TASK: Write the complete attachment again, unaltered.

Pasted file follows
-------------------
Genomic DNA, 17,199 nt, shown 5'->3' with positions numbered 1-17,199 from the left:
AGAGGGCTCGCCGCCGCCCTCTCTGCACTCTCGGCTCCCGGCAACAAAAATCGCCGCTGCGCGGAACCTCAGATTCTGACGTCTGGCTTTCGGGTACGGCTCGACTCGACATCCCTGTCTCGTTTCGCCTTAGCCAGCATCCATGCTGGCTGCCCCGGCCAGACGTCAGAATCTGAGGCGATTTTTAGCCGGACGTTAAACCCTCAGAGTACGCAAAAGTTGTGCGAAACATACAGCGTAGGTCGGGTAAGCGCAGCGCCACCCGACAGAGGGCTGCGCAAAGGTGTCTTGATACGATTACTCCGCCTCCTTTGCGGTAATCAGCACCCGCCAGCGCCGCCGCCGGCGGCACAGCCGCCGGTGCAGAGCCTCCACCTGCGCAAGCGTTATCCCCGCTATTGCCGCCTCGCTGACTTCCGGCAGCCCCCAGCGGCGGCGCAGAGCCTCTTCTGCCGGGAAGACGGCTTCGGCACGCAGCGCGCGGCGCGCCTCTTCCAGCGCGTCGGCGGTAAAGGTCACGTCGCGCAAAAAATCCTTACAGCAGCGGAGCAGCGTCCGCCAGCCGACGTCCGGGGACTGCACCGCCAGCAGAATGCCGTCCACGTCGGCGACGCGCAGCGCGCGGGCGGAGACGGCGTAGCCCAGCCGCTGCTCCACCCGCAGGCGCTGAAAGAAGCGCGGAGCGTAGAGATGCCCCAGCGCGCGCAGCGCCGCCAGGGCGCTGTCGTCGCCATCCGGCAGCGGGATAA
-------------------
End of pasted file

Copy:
Genomic DNA, 17,199 nt, shown 5'->3' with positions numbered 1-17,199 from the left:
AGAGGGCTCGCCGCCGCCCTCTCTGCACTCTCGGCTCCCGGCAACAAAAATCGCCGCTGCGCGGAACCTCAGATTCTGACGTCTGGCTTTCGGGTACGGCTCGACTCGACATCCCTGTCTCGTTTCGCCTTAGCCAGCATCCATGCTGGCTGCCCCGGCCAGACGTCAGAATCTGAGGCGATTTTTAGCCGGACGTTAAACCCTCAGAGTACGCAAAAGTTGTGCGAAACATACAGCGTAGGTCGGGTAAGCGCAGCGCCACCCGACAGAGGGCTGCGCAAAGGTGTCTTGATACGATTACTCCGCCTCCTTTGCGGTAATCAGCACCCGCCAGCGCCGCCGCCGGCGGCACAGCCGCCGGTGCAGAGCCTCCACCTGCGCAAGCGTTATCCCCGCTATTGCCGCCTCGCTGACTTCCGGCAGCCCCCAGCGGCGGCGCAGAGCCTCTTCTGCCGGGAAGACGGCTTCGGCACGCAGCGCGCGGCGCGCCTCTTCCAGCGCGTCGGCGGTAAAGGTCACGTCGCGCAAAAAATCCTTACAGCAGCGGAGCAGCGTCCGCCAGCCGACGTCCGGGGACTGCACCGCCAGCAGAATGCCGTCCACGTCGGCGACGCGCAGCGCGCGGGCGGAGACGGCGTAGCCCAGCCGCTGCTCCACCCGCAGGCGCTGAAAGAAGCGCGGAGCGTAGAGATGCCCCAGCGCGCGCAGCGCCGCCAGGGCGCTGTCGTCGCCATCCGGCAGCGGGATAA